The Supreme Court has said that "an organization whose members are injured may represent those members in a proceeding for judicial review." Sierra Club v. Morton, 405 U.S. 727, 739, 92 S.Ct. 1361, 1368, 31 L.Ed.2d 636, 645 (1972). The sparse record made below does not show that any members of the plaintiff organizations have been injured as a result of the government's grant to ORO, nor does it state what type of injury could be anticipated.


Except for the now moot point concerning compliance with OMB requirements, upon which the district court correctly found the public-entity plaintiffs to have standing to sue, the court should have dismissed all other claims for want of standing.


The judgment below is vacated, and the cause is remanded with directions to dismiss the action without prejudice. The mandate will issue forthwith.


The Honorable Walter T. McGovern, Chief Judge, United States District Court for the Western District of Washington, sitting by designation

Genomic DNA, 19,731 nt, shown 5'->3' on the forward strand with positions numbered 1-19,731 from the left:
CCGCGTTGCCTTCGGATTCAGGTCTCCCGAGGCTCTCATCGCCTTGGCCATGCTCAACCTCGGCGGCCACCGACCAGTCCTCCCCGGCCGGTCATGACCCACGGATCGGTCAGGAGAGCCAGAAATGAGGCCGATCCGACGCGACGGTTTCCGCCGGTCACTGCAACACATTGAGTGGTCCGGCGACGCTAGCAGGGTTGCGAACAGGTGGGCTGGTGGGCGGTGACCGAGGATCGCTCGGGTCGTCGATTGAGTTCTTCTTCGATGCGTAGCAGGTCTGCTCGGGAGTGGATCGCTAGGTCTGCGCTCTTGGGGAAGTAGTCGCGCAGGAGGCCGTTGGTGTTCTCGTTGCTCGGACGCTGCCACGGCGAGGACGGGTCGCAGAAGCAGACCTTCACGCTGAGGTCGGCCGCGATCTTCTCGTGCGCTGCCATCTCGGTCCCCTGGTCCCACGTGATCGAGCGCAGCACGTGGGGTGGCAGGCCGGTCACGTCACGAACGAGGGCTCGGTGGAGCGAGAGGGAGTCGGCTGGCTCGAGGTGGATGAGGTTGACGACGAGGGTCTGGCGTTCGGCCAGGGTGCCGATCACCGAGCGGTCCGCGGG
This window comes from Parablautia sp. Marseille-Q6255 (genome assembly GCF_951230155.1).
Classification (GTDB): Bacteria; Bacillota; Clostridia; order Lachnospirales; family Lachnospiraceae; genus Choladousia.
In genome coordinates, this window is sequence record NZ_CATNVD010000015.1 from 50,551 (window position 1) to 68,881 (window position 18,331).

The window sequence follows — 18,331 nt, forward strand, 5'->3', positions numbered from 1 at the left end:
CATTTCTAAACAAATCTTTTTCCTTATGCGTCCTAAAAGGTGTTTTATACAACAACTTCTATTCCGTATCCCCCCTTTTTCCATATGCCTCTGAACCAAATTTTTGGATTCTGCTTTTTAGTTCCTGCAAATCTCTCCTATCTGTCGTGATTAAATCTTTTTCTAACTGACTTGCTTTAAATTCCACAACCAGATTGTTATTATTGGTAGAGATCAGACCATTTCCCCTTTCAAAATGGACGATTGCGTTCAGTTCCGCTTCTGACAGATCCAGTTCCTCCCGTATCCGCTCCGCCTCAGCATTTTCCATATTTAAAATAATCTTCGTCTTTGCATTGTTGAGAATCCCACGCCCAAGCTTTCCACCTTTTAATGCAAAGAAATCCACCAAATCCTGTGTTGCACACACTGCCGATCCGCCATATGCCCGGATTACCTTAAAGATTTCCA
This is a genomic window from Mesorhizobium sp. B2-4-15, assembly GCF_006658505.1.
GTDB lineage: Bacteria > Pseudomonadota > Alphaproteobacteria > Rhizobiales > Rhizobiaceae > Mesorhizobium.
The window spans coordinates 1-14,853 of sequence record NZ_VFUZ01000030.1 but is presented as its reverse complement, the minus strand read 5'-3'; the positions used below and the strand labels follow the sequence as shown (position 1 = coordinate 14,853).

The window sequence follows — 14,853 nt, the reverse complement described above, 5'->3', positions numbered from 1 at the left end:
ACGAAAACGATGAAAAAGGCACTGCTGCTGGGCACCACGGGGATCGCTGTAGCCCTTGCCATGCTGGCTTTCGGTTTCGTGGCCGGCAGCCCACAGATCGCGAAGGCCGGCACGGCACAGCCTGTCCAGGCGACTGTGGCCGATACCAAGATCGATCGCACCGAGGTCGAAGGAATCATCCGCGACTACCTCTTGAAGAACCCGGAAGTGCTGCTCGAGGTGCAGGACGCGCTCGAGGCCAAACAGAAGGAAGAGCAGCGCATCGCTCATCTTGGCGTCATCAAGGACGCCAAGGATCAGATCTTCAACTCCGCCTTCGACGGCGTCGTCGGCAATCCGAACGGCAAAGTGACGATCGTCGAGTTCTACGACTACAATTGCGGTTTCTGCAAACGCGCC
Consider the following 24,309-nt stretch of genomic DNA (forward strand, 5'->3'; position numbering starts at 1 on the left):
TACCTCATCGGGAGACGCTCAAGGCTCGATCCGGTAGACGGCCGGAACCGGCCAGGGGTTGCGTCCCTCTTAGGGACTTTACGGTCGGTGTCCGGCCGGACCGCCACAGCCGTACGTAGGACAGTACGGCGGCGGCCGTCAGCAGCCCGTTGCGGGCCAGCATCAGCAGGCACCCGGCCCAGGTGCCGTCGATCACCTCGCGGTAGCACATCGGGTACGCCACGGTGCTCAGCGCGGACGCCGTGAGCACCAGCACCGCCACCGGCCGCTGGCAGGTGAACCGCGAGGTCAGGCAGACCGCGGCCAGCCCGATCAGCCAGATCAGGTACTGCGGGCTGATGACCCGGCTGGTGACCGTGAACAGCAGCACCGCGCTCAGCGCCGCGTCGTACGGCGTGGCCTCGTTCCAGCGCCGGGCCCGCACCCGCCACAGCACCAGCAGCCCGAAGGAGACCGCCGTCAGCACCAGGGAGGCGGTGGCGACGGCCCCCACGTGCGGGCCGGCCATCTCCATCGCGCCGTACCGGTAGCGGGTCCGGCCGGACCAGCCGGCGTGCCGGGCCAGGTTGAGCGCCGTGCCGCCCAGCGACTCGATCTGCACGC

Standing on this issue was denied to all plaintiffs except the Migrant and Indian Coalition for Coordinated Child Care, Inc. (MIC). Because we conclude that MIC in fact lacked standing as to this issue, we consider the standing of the remaining plaintiffs to contest the issue


One of the two private plaintiffs, Hood River Grower-Shipper Association, was denied standing as to all claims raised


Plaintiffs claimed that (1) the defendants failed to timely invite eligible applicants to submit qualification statements, (2) the defendants promulgated regulations which allowed organizations not eligible for participation under CETA III to participate in CETA III programs, and (3) the defendants did not require ORO to submit a proper comprehensive manpower statement as required by CETA

The court granted the plaintiffs' motion for summary judgment on claim II, but denied the motion on claims I and III. On its own motion, the court then entered summary judgment for defendants on those claims.